dogs, both old and young. Perhaps, most important, Salmon oil contains Omega 3 oil too, which decreases the risk of heart disease.
Kelp: Kelp is important for maintaining health and is an excellent revitalizer. It can also promote better digestion, healthy skin and coat, healing from injuries, higher resistance to infection, larger litters and easier birthing. Kelp is great for increasing appetite, resistance to parasites and is an
excellent source of naturally chelated macro and micro minerals. It is essential for growing puppies, reproducing animals and for all other dogs.
Minerals: In order to have a healthy dog, it is vital for him to get a very balanced diet. A dog must receive all the necessary vitamins and minerals in the meat, vegetables and fruits that he
is eating. In Supreme Complete we made sure we used ingredients to cover all this. However, there are certain circumstances in which a dog might need some supplements. In order to ensure your dog receives all he needs in his diet, we added some minerals which are not readily available in natural foods. To achieve this, we have included some Mineral Proteinates. Mineral Proteinates are minerals which bind to small proteins (peptides) oramino acids. When Zinc or Copper are bound to proteins to form Zinc Proteinate or Copper Proteinate, they take on the biochemical characteristics of the particular peptide to which they are bound. Since peptides are readily absorbed into the dog’s body during digestion, this characteristic makes Mineral Proteinates more available to your dog.

A Final Word
We, at Big Dog Natural, can look back on 30 years of experience in the dog world; in rescue, board member of breed clubs, dog show exhibitors, breeders, dog trainers, dog groomer, manager of a boarding kennel and a pet supply store, dog food manufacturer, but most important, as owners of the most adorable, loveable and loyal species in the world, our dogs.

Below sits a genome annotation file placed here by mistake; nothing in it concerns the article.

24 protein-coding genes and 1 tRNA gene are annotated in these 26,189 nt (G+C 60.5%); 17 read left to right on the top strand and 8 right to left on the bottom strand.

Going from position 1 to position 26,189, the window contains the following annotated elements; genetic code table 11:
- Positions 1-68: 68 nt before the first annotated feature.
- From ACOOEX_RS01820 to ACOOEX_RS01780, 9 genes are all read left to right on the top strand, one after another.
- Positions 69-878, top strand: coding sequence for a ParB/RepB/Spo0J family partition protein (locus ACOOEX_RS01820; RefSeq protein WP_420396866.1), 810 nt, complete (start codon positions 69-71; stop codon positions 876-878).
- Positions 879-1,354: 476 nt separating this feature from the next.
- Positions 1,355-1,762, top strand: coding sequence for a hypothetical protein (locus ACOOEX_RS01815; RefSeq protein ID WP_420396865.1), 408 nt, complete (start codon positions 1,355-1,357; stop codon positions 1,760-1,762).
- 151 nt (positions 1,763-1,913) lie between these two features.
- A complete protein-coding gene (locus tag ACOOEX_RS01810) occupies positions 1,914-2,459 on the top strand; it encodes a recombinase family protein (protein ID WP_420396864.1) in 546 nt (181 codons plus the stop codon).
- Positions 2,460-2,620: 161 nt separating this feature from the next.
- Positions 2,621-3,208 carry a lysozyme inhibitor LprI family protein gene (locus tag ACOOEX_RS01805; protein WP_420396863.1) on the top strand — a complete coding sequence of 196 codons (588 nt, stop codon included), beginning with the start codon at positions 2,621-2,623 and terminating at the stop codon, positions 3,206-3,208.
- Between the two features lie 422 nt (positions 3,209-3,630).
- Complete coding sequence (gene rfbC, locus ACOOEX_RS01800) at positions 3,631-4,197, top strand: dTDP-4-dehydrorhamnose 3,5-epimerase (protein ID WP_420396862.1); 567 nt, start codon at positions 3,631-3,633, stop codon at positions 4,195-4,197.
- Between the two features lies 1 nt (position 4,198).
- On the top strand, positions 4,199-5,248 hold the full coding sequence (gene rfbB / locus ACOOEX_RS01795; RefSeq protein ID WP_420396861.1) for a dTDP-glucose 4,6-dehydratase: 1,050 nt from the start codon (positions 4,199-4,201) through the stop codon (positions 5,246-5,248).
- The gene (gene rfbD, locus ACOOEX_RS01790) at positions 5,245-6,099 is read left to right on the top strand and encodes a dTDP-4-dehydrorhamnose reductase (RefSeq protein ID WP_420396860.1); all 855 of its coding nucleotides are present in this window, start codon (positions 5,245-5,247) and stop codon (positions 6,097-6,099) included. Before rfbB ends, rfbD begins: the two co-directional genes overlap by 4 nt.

Big Dog Natural brings you a high quality dog food for a low, affordable price… because we not only love to see our own dogs healthy and happy, we also want you to be happy and experience the same feeling we had in the last 30 years, a healthy and happy dog.
We love dogs… you and your dog will love Big Dog Natural.

Big Dog Natural, Industrial Parkway Suite D, Brick, NJ  08724
Toll Free 877 K9 MEATS • Phone 732 785 2600 • Fax 609 223 2099 • info@bigdognatural.comhttp://www.bigdognatural.com

 
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MyBaby

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Reply with quote  #247 
I have an interest in BDN but I live in GA and my Baby is still a puppy.  SO as of now I am trying to make decisions.  Currently Baby is eating BilJac.  I am not satisfied.  I ahve started doing research and PMI Nutrition Exclusive Large Breed is looking interesting.  I also have an interest in Blue Longevity.  Does anyone have any reviews or opinions on either of these foods?
Innova was the one I originally planned to use but the new purchase of the company has changed that idea.
Brodys_Mom

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Reply with quote  #248 
I have been having issues finding a good food for my Mastiff. He was on Euk Large Breed Puppy when I got him which is what the breeder was feeding him. Within 2 weeks of getting him he developed rapid growth syndrome and I had to change his food to Natural Balance Sweet Potato and Fish. His poops were never very solid on this food and as the weeks went on they would get softer and softer. I did a slow food change to Natural Balance Chicken and Sweet Potato.. horrible gas and vomiting. I am now cooking ground turkey and rice for him 3 times a day.. no vomiting, no runs, and no gas. I have to stay on a food that has 22% or less protein and 12% or less fat. I am going to slowly try to introduce the Natural Balance Vegetarian Diet with is ground chicken. Has anyone tried this food with their Mastiff's? I am hoping his allergy is to Sweet Potato's and or salmon oil since those are the only 2 ingredients that are the same in the first 2 foods. Looking for any thoughts or suggestions. Are there other foods out there with low protein and fat besides Natural Balance? I can't seem to find any that are in the range I need. Thanks!!

Shelley aka Brody's Mom

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Brent

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Reply with quote  #249 
We have made the switch from Holistic Select to Precise Large and Giant Breed Puppy Formula.  We were between Precise and Fromm's, but we have chosen Precise for now.  

My dog is now almost 13 months old.  Anyone have an opinion of when to put him on the adult formula as opposed to puppy formula?

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Reply with quote  #250 
We have made the switch from Holistic Select to Precise Large and Giant Breed Puppy Formula.  We were between Precise and Fromm's, but we have chosen Precise for now.  

My dog is now almost 13 months old.  Anyone have an opinion of when to put him on the adult formula as opposed to puppy formula?